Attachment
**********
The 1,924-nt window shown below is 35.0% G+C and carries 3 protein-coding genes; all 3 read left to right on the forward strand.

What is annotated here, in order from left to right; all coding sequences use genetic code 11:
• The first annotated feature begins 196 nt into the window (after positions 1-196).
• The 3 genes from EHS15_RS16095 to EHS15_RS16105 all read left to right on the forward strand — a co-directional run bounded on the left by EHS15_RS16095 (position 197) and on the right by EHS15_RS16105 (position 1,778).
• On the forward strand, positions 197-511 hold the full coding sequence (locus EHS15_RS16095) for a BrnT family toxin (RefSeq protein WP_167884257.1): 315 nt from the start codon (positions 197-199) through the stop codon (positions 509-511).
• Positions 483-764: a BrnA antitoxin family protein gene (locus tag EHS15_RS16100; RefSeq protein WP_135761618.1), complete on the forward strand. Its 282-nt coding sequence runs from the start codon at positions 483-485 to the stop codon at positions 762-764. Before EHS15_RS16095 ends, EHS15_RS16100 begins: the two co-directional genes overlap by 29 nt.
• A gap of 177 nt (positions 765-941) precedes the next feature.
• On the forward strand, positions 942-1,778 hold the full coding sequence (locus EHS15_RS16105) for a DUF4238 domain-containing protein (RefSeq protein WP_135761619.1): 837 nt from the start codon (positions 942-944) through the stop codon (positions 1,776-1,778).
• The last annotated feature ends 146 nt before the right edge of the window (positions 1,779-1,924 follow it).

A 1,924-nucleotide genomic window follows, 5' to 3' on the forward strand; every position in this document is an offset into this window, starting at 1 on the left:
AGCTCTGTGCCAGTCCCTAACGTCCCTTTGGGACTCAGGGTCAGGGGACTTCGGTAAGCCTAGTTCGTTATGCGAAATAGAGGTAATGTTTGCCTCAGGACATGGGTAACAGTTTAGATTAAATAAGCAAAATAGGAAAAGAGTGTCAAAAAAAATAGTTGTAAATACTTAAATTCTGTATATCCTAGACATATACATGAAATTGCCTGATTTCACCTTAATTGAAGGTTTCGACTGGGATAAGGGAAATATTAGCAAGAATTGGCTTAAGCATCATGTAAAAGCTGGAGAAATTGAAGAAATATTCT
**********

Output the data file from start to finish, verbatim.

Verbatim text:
The 1,924-nt window shown below is 35.0% G+C and carries 3 protein-coding genes; all 3 read left to right on the forward strand.

What is annotated here, in order from left to right; all coding sequences use genetic code 11:
• The first annotated feature begins 196 nt into the window (after positions 1-196).
• The 3 genes from EHS15_RS16095 to EHS15_RS16105 all read left to right on the forward strand — a co-directional run bounded on the left by EHS15_RS16095 (position 197) and on the right by EHS15_RS16105 (position 1,778).
• On the forward strand, positions 197-511 hold the full coding sequence (locus EHS15_RS16095) for a BrnT family toxin (RefSeq protein WP_167884257.1): 315 nt from the start codon (positions 197-199) through the stop codon (positions 509-511).
• Positions 483-764: a BrnA antitoxin family protein gene (locus tag EHS15_RS16100; RefSeq protein WP_135761618.1), complete on the forward strand. Its 282-nt coding sequence runs from the start codon at positions 483-485 to the stop codon at positions 762-764. Before EHS15_RS16095 ends, EHS15_RS16100 begins: the two co-directional genes overlap by 29 nt.
• A gap of 177 nt (positions 765-941) precedes the next feature.
• On the forward strand, positions 942-1,778 hold the full coding sequence (locus EHS15_RS16105) for a DUF4238 domain-containing protein (RefSeq protein WP_135761619.1): 837 nt from the start codon (positions 942-944) through the stop codon (positions 1,776-1,778).
• The last annotated feature ends 146 nt before the right edge of the window (positions 1,779-1,924 follow it).

A 1,924-nucleotide genomic window follows, 5' to 3' on the forward strand; every position in this document is an offset into this window, starting at 1 on the left:
AGCTCTGTGCCAGTCCCTAACGTCCCTTTGGGACTCAGGGTCAGGGGACTTCGGTAAGCCTAGTTCGTTATGCGAAATAGAGGTAATGTTTGCCTCAGGACATGGGTAACAGTTTAGATTAAATAAGCAAAATAGGAAAAGAGTGTCAAAAAAAATAGTTGTAAATACTTAAATTCTGTATATCCTAGACATATACATGAAATTGCCTGATTTCACCTTAATTGAAGGTTTCGACTGGGATAAGGGAAATATTAGCAAGAATTGGCTTAAGCATCATGTAAAAGCTGGAGAAATTGAAGAAATATTCT